number of lawsuits have been filed, some asking for more time to implement them. But as of now, the August 14 deadline still holds, and colleges are juggling the implementation of the new rules with planning for what is likely to be one of the most challenging semesters they have ever faced.This week, new rules go into effect dictating how colleges and universities must respond to allegations of sexual assault on campus. The U.S. Department of Education released the final version of these rules in May, and since then, a
Among other things, colleges will be required to hold live disciplinary hearings during which those who have been sexually assaulted and those accused of assaulting them present live testimony and can be cross-examined. Though there are limits on this process – advisors to the students do the questioning, not the students themselves, and a hearing officer will decide if the questions are relevant – it creates an opportunity for more personal attacks than are seen in the criminal justice system, while pushing colleges to behave like that system. That’s not good for students.
One problem rarely mentioned in discussions of the new rules – which create a more litigious and adversarial process – is that the criminal justice system is rarely effective in achieving justice for victims of sexual assault. As a research scientist who has studied this issue extensively, I’m familiar with the many obstacles that victims face: Most don’t report sexual assault to authorities to begin with, and those who do face a secondary victimization as they must recount their experience over and over again to police, prosecutors, and other court officials. Challenges to victim credibility come on many fronts; those who have a history of emotional or mental health problems, who were assaulted by people they know, in situations that involved consumption of alcohol or drugs, or did not report it immediately tend to see their complaints discounted or the cases dropped before adjudication. (The exceptions are cases that involve serious physical injury or the use of a weapon.) This case attrition happens either because victims have been discouraged from cooperating further or because prosecutors do not see the case as credible, or think a jury will be unlikely to convict.
If colleges are required to adopt criminal justice-like procedures, many of these same factors that contribute to case attrition will have a chilling effect on reporting and help-seeking. Few complaints will move forward, and the safety of students and their access to an education will be further jeopardized. Many victims won’t want to pursue a process that involves repeating their account and personal details in a public hearing at the school where the assault occurred – especially if the person who assaulted them has more power or clout, like a star athlete – and answering questions proffered under the direction of that person. Many will decide, at some point along the way, it’s simply not worth it.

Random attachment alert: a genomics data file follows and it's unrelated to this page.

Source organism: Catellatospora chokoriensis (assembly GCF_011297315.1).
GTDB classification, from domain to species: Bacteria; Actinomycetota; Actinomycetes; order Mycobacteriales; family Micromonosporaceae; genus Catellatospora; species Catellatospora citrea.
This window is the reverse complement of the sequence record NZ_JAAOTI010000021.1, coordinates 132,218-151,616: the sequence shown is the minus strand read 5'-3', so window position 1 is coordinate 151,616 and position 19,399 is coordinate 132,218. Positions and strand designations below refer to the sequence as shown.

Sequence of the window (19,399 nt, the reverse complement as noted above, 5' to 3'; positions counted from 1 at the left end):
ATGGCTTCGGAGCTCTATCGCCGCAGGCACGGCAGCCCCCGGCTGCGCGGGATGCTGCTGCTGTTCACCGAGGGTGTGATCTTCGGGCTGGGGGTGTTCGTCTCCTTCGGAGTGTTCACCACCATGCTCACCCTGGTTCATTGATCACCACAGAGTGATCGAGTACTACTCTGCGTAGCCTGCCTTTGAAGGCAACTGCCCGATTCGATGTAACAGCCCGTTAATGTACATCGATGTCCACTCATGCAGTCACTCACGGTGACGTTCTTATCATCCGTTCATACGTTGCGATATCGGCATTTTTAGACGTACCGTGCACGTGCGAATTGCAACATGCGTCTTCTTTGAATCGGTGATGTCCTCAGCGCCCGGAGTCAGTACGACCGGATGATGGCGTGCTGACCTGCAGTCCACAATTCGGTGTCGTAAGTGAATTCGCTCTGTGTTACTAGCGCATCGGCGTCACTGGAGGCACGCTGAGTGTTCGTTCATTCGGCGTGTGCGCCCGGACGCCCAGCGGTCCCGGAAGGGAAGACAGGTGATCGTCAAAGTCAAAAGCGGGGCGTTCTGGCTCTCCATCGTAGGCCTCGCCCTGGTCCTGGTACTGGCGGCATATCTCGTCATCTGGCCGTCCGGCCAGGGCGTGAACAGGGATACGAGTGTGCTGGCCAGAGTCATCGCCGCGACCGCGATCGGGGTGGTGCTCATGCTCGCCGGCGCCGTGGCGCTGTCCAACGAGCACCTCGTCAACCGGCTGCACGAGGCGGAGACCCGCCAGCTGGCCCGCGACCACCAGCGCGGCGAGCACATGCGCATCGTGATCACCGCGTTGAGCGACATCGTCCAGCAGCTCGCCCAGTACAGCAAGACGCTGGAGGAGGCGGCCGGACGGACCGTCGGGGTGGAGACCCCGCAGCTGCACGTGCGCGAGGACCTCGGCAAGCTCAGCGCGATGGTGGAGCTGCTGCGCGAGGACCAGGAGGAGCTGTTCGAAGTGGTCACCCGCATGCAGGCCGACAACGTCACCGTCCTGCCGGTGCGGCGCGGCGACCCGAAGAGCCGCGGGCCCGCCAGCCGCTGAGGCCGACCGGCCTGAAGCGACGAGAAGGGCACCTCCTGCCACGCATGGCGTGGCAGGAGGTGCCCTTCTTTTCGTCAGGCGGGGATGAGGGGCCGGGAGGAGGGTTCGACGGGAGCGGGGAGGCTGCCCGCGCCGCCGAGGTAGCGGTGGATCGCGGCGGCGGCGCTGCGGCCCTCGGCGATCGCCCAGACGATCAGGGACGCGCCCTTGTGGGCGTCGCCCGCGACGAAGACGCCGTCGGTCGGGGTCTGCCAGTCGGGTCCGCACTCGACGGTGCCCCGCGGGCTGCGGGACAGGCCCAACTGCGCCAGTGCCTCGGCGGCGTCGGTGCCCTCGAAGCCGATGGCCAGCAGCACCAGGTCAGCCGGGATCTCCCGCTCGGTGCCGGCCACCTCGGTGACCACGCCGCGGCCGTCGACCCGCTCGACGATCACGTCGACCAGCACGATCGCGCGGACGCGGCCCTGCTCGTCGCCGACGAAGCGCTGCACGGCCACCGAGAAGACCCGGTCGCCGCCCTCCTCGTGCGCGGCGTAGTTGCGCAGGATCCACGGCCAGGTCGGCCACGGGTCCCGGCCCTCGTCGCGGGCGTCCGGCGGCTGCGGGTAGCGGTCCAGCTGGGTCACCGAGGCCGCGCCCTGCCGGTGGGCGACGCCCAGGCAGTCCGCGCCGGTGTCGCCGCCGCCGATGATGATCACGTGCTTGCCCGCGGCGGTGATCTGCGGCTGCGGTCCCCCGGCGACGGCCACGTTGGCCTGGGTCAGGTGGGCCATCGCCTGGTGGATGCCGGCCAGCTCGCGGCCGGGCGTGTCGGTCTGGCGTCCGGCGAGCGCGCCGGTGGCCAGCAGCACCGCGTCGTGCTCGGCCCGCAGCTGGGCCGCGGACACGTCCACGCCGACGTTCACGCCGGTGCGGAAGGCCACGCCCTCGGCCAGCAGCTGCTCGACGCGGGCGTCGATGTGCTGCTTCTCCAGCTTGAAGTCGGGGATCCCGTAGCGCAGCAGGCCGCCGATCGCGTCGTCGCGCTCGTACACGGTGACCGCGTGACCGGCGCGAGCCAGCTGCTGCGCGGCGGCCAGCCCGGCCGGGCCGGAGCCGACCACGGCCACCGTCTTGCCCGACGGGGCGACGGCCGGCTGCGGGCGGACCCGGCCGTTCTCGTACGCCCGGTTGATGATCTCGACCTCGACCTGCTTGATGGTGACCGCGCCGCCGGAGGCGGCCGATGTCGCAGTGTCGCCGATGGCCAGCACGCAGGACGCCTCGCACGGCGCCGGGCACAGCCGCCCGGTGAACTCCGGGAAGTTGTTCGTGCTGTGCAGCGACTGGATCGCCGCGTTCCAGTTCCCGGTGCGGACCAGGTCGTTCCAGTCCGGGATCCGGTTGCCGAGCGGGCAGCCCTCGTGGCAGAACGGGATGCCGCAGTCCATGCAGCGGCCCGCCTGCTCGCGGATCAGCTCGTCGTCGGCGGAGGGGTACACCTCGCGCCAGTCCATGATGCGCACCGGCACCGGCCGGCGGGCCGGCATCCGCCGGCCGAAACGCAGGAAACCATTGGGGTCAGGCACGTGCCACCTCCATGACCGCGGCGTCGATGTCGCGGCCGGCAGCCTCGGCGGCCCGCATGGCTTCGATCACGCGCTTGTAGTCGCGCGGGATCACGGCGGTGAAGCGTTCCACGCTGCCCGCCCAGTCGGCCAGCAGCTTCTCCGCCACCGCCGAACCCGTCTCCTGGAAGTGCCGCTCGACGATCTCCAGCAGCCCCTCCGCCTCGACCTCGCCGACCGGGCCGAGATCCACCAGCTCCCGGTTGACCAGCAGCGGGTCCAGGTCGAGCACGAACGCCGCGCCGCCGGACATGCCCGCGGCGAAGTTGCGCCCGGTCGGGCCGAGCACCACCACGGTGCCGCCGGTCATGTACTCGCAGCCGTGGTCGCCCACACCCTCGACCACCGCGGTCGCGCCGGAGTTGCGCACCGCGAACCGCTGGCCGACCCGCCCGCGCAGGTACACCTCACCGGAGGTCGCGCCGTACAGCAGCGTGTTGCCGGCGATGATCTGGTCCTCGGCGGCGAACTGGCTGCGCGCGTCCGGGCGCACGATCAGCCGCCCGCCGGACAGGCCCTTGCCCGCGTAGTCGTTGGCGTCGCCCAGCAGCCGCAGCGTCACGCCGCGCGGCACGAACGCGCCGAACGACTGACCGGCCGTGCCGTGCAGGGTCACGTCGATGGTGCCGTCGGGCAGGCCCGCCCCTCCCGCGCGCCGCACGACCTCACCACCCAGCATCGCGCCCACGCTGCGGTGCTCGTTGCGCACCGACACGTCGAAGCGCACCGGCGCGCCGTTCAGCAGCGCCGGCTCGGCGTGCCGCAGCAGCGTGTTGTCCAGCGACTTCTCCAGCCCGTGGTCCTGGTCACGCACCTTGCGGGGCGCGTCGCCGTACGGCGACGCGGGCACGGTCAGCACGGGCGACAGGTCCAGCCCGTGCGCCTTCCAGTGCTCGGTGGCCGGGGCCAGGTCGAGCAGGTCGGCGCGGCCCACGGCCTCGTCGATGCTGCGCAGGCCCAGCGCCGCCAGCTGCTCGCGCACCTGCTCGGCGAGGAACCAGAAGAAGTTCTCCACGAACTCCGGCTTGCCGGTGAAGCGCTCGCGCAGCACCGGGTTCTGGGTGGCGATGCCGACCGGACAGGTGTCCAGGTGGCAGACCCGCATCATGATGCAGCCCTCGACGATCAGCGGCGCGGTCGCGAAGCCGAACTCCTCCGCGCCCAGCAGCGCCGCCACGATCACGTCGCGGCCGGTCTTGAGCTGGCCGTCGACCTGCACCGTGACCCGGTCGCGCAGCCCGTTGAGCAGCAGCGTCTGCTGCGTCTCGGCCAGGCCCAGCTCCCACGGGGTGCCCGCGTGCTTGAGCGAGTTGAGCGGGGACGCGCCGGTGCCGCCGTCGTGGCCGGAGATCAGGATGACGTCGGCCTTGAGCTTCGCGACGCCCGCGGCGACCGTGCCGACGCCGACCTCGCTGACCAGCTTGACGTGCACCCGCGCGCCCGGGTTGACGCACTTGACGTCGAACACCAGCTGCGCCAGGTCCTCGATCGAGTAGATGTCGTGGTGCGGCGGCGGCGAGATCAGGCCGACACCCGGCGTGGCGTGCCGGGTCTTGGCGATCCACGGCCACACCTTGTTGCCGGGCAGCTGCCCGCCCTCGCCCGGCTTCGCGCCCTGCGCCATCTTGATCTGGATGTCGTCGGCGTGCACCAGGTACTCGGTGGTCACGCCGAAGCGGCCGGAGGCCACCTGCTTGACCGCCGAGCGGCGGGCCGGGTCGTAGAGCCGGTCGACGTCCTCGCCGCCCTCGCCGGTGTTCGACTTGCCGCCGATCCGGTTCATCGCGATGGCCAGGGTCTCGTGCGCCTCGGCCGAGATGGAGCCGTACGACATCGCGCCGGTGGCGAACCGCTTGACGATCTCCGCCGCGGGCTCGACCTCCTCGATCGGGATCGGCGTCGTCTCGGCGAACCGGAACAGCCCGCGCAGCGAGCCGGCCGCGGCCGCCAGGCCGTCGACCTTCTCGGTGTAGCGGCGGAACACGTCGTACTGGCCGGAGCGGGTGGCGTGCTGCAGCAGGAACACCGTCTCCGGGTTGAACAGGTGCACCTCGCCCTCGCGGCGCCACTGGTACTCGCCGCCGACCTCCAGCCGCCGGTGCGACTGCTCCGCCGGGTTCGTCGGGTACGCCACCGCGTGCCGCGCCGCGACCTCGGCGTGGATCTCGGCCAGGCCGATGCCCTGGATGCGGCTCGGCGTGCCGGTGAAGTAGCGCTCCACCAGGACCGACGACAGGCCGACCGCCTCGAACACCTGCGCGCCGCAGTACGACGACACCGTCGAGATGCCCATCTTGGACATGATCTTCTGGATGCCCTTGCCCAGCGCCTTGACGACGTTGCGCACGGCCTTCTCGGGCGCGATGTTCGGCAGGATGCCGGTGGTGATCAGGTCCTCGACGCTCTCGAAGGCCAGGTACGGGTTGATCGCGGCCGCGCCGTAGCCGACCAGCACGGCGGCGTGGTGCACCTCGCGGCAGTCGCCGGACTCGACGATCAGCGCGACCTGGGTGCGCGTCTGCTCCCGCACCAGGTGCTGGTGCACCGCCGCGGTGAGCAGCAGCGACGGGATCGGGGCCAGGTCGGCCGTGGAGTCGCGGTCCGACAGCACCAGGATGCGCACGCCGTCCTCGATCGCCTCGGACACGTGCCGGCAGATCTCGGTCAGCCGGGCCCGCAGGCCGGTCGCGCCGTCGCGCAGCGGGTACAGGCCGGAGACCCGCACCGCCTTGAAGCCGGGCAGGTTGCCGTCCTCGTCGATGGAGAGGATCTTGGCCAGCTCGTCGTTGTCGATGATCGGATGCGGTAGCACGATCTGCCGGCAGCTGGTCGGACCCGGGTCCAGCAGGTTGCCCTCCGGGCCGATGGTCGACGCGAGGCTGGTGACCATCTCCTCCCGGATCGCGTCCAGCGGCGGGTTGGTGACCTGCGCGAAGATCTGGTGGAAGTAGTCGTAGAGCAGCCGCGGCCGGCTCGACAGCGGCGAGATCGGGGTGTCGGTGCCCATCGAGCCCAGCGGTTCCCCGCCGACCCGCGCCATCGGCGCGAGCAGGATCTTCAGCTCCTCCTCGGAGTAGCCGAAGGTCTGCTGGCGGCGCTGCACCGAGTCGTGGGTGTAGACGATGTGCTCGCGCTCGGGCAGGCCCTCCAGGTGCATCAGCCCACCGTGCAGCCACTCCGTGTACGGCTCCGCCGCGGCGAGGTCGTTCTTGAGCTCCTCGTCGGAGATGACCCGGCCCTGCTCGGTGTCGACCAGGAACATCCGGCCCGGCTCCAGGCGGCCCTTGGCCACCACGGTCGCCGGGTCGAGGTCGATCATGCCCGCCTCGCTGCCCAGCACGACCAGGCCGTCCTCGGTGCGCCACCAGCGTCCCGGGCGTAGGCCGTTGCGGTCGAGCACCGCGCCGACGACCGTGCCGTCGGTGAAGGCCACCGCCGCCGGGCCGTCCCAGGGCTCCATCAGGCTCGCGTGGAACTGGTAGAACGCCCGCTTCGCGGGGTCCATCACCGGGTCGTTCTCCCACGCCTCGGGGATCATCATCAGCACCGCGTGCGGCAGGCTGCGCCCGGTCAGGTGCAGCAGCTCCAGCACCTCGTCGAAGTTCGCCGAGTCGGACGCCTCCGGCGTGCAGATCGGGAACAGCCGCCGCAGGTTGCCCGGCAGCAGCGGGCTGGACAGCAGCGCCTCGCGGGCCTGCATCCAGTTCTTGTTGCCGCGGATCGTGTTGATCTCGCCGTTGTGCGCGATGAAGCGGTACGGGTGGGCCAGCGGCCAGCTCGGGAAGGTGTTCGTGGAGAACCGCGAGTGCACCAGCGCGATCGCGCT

A criminal justice model also doesn’t make sense for colleges, whose mission is to educate, not adjudicate. Their goal is to foster norms against sexual violence and harassment, but they will end up being complicit in the re-victimization of those who report.
Along with colleagues and funded by the National Institute of Justice of the U.S. Department of Justice, I recently completed a project on Responding to Sexual Assault on Campus. In the course of our research on 969 colleges across the US, we spoke to 47 Title IX coordinators, many of whom felt strongly that the way they handle sexual assault cases – including sanctioning – should be in part an educational process, in keeping with the mission of their institution to educate. Addressing complaints by holding hearings and cross-examinations doesn’t fit with that mission, and it’s also inconsistent with how colleges handle other violations of student conduct codes.
The Title IX coordinators we spoke to faced lots of challenges. The greatest challenge for many was building capacity to respond to reports of sexual assault. They voiced a critical need for more well-trained investigators, whether from within their college community, public safety, or external sources. The new rules (in some cases rules which conflict with their state laws and current policies) will require even more resources. Unless Title IX coordinators are provided with strong institutional support and visibility including adequate funding, staffing, and training – all of which will be a challenge at institutions wrestling with responses to COVID-19 – they will have to try to do more with their already meager resources. This isn’t a recipe for thoughtfully carried out processes that result in justice for students.
We’ll learn more over the coming months about the issues that will arise from these new rules. For example, how will the complex interplay of state laws, Federal Circuit court rulings, guidance from lawsuits, and institutional mandates affect the implementation? What effect will the pandemic have? There will be details to iron out, but the movement of Title IX processes toward a criminal justice model is a step in the wrong direction. It is also the biggest threat to ensuring that women are given equal access to education.
Linda M. Williams, Ph.D., is director of the Justice and Gender-Based Violence Research Initiative at the Wellesley Centers for Women at Wellesley College. Her research focuses on the justice system response to sexual violence. In 2020, she concluded a federally-funded study of college responses to sexual assaults on campus.
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